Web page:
Steel and rolling mill Marienhütte: Reinforcing Steel Made in Austria

Concrete is one of the most widely used building materials in the world. In Austria, more than half of all construction work is carried out using reinforced concrete. This makes concrete as well as reinforcing steel an important material for the country’s economy.

Stahl- und Walzwerk Marienhütte GmbH, with its production site in the center of Graz, is Austria’s only manufacturer of high-quality reinforcing steel. Reinforcing steel Made in Austria. Accordingly, the company sees its responsibility in reliably supplying the Austrian construction industry with high-quality reinforcing steel as a high priority. For quality assurance in the laboratory, the company has relied on the LIMS from Fink & Partner since 1994.

Logo Marienhütte Graz

Annual production of over 400,000 tons of reinforcing steel for the construction industry

Marienhütte produces over 400,000 tons of reinforcing steel annually. Production is subject to external and internal monitoring to ensure compliance with the quality standards of national standards in the construction sector. Marienhütte, with 300 employees working almost continuously in a 4-shift system, has a long tradition in the production of high-quality reinforcing steel and mainly supplies bending plants and precast factories in Austria, Germany, the Czech Republic, Slovakia, Hungary, Slovenia, and Croatia.

Production of steel at Marienhütte

Picture: Mathias Kniepeiss

Marco Lackner Marienhütte Quality Assurance

Marco Lackner, Head of Quality Assurance at Marienhütte

Picture: Mathias Kniepeiss

Standardized analysis process for quality assurance in steel production

Reinforcing steel from Marienhütte is a high-tech product that meets the highest requirements for product quality and workability. The steel undergoes a rigorous quality assurance process that ensures each shipment meets the highest standards. The company’s production processes result in high-quality products that meet or exceed all required specifications.

To ensure the quality of the final product, chemical analyses are carried out throughout the production process at the electric steel mill. Steel produced by Marienhütte is obtained 100% from scrap. The composition of the melted scrap is checked on the basis of a pre-sample using the Optical Emission Spectrometer (OES). The results determine how to proceed. In step 2, the melt is run to a ladle furnace where alloying elements are added to the melt. After successful homogenization, the melt is analyzed again in the OES. During continuous casting, the chemical analysis is repeated. The company produces a batch of reinforcing steel every 40 to 45 minutes in this way – 35,000 chemical analyses per year have to be managed.

According to Marco Lackner, head of quality assurance at Marienhütte, the large volume of data to be managed was also the reason for deciding to introduce a LIMS back in 1994:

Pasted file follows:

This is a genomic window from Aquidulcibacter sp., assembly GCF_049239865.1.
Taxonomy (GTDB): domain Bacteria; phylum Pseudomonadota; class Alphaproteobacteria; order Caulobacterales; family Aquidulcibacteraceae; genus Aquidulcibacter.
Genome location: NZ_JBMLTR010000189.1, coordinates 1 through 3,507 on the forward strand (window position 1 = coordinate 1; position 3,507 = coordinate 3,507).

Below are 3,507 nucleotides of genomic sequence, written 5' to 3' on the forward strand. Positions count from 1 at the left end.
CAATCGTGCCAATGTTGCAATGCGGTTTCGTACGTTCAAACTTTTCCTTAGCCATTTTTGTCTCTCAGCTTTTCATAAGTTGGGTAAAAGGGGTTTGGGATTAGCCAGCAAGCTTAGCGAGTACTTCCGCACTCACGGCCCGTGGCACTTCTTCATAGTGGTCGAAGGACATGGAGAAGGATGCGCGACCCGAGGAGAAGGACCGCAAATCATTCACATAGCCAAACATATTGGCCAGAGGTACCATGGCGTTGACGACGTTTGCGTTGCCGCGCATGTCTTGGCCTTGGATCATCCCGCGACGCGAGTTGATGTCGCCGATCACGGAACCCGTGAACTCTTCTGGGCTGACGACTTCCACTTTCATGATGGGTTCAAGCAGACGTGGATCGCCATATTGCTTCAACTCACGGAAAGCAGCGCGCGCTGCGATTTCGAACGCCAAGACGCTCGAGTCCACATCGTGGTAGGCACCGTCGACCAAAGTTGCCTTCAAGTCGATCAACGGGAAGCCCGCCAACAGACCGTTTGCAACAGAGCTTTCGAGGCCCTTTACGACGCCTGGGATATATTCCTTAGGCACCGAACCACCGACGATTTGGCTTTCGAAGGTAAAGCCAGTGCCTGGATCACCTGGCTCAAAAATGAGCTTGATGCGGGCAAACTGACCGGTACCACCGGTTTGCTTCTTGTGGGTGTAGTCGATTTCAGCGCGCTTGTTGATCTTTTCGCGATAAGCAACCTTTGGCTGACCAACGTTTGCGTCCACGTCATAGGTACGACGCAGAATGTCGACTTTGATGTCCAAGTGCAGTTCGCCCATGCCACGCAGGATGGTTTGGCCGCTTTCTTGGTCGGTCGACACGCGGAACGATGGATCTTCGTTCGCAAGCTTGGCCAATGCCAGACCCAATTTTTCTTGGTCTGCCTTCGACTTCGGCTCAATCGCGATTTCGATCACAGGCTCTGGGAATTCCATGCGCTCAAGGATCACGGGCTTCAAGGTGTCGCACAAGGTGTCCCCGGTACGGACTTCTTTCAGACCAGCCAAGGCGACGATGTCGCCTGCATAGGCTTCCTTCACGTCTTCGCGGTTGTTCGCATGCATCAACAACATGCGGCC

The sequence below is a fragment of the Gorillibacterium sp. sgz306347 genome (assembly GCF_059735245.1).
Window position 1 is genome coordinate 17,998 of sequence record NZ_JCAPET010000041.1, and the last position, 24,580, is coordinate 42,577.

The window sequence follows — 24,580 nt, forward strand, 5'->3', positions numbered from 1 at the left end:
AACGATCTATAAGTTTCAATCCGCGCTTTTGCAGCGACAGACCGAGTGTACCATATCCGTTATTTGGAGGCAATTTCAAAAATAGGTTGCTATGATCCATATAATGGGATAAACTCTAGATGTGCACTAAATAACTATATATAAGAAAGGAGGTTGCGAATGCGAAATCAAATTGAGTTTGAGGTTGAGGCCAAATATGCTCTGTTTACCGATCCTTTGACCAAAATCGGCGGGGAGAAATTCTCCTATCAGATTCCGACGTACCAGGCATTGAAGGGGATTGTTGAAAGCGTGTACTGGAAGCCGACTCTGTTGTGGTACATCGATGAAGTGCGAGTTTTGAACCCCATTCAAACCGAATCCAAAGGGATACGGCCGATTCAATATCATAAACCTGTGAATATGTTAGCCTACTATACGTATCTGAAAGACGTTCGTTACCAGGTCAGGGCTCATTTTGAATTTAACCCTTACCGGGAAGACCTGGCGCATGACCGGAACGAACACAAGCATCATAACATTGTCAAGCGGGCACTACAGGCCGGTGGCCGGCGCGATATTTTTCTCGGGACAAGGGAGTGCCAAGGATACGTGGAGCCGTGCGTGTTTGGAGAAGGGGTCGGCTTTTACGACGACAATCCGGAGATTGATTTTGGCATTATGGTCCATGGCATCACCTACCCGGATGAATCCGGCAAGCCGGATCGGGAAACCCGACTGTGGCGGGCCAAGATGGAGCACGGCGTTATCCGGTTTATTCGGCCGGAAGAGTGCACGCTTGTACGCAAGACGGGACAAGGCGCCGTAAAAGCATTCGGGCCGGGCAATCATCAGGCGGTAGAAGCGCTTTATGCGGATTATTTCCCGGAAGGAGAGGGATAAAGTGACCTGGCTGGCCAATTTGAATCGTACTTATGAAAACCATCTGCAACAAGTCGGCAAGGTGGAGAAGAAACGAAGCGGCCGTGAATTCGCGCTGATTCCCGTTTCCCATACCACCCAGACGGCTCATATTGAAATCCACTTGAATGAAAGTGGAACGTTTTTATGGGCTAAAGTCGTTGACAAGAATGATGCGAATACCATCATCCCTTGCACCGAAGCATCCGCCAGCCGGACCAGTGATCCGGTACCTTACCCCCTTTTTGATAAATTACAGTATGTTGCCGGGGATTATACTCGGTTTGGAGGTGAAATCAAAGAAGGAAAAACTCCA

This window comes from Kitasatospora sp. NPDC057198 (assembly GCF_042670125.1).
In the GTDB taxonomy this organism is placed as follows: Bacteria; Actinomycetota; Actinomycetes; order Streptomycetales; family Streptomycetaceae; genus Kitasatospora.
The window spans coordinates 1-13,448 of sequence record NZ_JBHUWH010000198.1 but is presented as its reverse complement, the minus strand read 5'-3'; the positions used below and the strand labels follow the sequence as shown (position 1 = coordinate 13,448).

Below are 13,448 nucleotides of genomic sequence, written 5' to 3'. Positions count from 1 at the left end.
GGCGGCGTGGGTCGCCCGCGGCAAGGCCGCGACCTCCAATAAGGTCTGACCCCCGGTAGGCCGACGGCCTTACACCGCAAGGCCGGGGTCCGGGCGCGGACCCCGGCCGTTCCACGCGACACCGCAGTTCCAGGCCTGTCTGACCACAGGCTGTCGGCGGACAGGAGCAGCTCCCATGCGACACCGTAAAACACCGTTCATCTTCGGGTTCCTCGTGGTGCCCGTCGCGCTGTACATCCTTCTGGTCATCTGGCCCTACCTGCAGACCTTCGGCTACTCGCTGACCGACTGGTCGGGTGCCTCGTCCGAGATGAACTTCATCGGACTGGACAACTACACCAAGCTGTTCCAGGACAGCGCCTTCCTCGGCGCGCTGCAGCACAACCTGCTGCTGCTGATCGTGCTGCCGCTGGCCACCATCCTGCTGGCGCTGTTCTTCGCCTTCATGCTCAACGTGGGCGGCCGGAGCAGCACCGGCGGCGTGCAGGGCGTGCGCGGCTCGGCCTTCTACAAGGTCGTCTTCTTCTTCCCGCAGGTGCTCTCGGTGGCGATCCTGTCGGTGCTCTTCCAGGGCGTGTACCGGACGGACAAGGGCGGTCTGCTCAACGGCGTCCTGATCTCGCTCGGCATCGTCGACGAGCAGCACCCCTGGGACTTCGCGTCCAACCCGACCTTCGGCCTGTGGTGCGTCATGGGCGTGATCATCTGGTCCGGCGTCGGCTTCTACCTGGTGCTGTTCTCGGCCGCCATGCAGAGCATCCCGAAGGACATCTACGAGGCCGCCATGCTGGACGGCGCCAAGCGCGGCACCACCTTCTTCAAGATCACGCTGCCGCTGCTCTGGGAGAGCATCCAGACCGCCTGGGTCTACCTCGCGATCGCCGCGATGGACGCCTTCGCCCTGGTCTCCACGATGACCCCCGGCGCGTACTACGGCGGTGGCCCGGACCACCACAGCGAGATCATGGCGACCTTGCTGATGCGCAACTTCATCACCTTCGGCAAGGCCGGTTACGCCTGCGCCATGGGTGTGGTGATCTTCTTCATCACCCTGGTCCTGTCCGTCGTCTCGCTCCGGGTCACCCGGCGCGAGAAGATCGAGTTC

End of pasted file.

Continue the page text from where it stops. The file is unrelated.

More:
“Even then, with a significantly lower production volume, it became apparent that the data to be managed and also the requirements of our customers, approval bodies and certification bodies would increase more and more. Today, we are happy with the decision to have introduced the LIMS, as we can also realize large production volumes while complying with the quality standards valid today, as well as ensuring secure, fully traceable documentation.”

LIMS as an important pillar of digitization

For Marco Lackner, however, the LIMS also offers other significant advantages independent of the pure production process. Managing data is an important aspect for him, but it becomes particularly exciting when it comes to evaluating the data obtained and using it accordingly: “A LIMS gives you the opportunity to recognize trends at an early stage and, above all, to recognize dependencies and react to them in order to optimize processes, for example.”

For him, processes that are as automated as possible and professional data management are also a way of dealing with the growing challenge of “skills shortages in the steel industry.”

“Topics such as ‘artificial intelligence, ‘automation’ and precisely also professional data management in the form of a LIMS will certainly occupy us even more intensively in the steel industry in the future. It is becoming increasingly difficult to recruit trained specialists for the steel industry. Targeted process automation in the steel and rolling mill can counteract this problem, at least to some extent.”

A decisive gain in knowledge thanks to the merge function in LIMS

According to Marco Lackner, the LIMS provides the greatest benefit when data from different sources are combined. At Marienhütte, for example, the analysis results of the batch in the steel mill are merged with the mechanical parameters of the rolling mill and evaluated. All results of the entire manufacturing and rolling process can thus be displayed with batch accuracy and with just one click.

“The complete production process can be traced in this way – this provides us with insights that we no longer want to do without,” confirms Marco Lackner.

Steel production at Marienhütte

Picture: Mathias Kniepeiss